• The Guardian: IMF calls on G20 to double emergency funding. The International Monetary Fund on Thursday asked G20 leaders to back a doubling of its emergency financing capacity to strengthen its response to the coronavirus pandemic that is set to cause a global recession in 2020. In a statement to leaders of the world’s 20 largest economies, the managing director, Kristalina Georgieva, said the depth of the economic contraction and the speed of the recovery depended on the containment of pandemic and “how strong and coordinated our monetary and fiscal policy actions are”.


  • Bloomberg: WHO Issues a Rare Public Scolding, Saying Countries Wasting Time. Governments should stop wasting precious time needed to fight the coronavirus after squandering an opportunity to prevent the Covid-19 pandemic, the World Health Organization’s head said. “We squandered the first window of opportunity,” said WHO Director-General Tedros Adhanom Ghebreyesus. “The time to act was actually more than a month ago or two months ago.”
  • Bloomberg: China’s Wuhan Lockdown May Delay Feared Second Wave, Study Shows. China’s long lockdown in Wuhan may have bought the country months of time before a feared second wave of coronavirus cases peaks, according to a study with implications for how long other nations may have to maintain similar restrictions. Reopening schools and businesses in April might push back the highest point of a second wave to October, giving health systems more time to prepare, researchers said in a study published in Lancet Public Health. Lifting the measures just a month earlier, in March, might have resulted in a wave of infections cresting in late August, the researchers found.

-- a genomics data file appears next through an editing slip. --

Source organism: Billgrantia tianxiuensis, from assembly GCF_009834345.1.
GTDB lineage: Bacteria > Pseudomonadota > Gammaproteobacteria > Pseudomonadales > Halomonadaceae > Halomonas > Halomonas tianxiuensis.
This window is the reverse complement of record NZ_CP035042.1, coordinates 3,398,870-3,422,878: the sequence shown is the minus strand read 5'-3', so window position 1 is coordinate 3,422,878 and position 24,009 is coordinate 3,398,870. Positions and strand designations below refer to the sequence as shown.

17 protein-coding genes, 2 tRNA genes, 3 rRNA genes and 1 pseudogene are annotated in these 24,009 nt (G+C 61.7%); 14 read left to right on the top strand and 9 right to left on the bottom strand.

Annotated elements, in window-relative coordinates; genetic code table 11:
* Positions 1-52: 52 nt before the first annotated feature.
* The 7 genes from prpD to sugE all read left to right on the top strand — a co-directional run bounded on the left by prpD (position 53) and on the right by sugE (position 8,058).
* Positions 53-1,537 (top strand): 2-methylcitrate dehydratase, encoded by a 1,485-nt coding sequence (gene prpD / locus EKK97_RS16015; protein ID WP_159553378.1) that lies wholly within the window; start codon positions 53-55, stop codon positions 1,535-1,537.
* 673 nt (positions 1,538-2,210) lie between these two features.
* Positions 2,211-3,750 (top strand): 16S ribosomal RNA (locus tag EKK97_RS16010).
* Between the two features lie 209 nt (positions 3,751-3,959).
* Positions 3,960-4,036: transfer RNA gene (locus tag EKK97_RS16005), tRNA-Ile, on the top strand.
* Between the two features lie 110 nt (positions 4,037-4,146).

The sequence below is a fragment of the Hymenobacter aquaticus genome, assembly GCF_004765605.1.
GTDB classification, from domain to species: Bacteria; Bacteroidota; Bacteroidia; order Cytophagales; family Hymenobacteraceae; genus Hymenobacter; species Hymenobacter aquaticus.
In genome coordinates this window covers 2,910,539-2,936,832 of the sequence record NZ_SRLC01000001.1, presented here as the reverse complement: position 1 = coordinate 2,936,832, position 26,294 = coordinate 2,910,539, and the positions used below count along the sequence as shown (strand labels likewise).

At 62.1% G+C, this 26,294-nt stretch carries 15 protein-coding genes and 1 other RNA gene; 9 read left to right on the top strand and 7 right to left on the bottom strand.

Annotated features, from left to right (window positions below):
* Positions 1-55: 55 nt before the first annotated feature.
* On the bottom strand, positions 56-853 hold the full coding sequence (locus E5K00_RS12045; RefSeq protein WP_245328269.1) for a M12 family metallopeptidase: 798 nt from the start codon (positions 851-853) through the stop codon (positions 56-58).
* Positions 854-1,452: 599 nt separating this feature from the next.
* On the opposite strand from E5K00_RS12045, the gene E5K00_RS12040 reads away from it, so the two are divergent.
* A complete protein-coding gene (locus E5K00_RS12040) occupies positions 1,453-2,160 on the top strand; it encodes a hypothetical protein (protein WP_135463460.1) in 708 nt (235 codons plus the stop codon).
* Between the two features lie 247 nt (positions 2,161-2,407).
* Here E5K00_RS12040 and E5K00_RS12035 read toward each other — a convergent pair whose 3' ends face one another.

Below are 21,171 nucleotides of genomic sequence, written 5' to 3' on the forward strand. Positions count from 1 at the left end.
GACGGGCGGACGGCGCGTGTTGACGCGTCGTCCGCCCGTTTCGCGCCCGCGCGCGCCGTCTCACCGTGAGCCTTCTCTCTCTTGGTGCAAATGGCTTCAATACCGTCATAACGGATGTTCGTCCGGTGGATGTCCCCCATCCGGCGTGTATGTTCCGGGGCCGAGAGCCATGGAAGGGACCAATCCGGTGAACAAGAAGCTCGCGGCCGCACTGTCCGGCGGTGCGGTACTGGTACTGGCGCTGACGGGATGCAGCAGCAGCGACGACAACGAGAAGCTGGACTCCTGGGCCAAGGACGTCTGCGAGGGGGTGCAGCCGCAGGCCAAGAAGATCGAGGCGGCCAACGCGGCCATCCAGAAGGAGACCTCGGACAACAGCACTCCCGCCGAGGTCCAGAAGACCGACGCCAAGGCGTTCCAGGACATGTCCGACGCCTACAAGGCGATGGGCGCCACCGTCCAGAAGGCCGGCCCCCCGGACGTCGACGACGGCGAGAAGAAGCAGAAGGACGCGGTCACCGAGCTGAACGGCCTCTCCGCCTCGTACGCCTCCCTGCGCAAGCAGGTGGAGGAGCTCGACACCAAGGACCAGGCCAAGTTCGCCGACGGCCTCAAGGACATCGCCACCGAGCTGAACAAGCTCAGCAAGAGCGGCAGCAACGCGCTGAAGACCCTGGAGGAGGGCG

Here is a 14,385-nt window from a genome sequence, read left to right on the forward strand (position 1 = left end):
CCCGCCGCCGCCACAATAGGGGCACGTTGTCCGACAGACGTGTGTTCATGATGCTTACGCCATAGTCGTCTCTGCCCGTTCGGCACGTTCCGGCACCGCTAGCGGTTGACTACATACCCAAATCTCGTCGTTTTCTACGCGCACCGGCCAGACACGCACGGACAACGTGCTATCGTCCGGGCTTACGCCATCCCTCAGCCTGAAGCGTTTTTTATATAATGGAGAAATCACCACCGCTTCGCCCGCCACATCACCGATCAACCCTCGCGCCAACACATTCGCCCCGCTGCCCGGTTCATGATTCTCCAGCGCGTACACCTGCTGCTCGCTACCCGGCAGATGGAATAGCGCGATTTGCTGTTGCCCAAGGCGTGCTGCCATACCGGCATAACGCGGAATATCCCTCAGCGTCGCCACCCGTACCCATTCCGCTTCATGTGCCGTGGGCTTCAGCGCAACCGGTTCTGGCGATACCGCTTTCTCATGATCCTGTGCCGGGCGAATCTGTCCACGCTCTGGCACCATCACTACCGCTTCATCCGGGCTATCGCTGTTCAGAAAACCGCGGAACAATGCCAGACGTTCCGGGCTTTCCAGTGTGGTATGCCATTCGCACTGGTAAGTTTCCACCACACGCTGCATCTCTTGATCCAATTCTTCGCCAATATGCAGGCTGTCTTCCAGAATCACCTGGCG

• The Guardian: Tokyo and Hong Kong brace amid fears of fresh wave of coronavirus case. Tokyo faces further isolation measures to prevent an “explosion’ of coronavirus cases and there are calls in Hong Kong for a curfew to stop the health system collapsing amid fears of a second wave of infections in eastern Asia.



  • Financial Times: Global rush for coronavirus drug sees India stop exports. The world’s largest exporter of generic drugs, India has recommended that its healthcare workers and high-risk individuals use the antimalarial drug hydroxychloroquine to try to prevent Covid-19 infections. New Delhi’s actions play into wider fears in Europe about the continent’s reliance on India and China for many generic drugs and active pharmaceutical ingredients.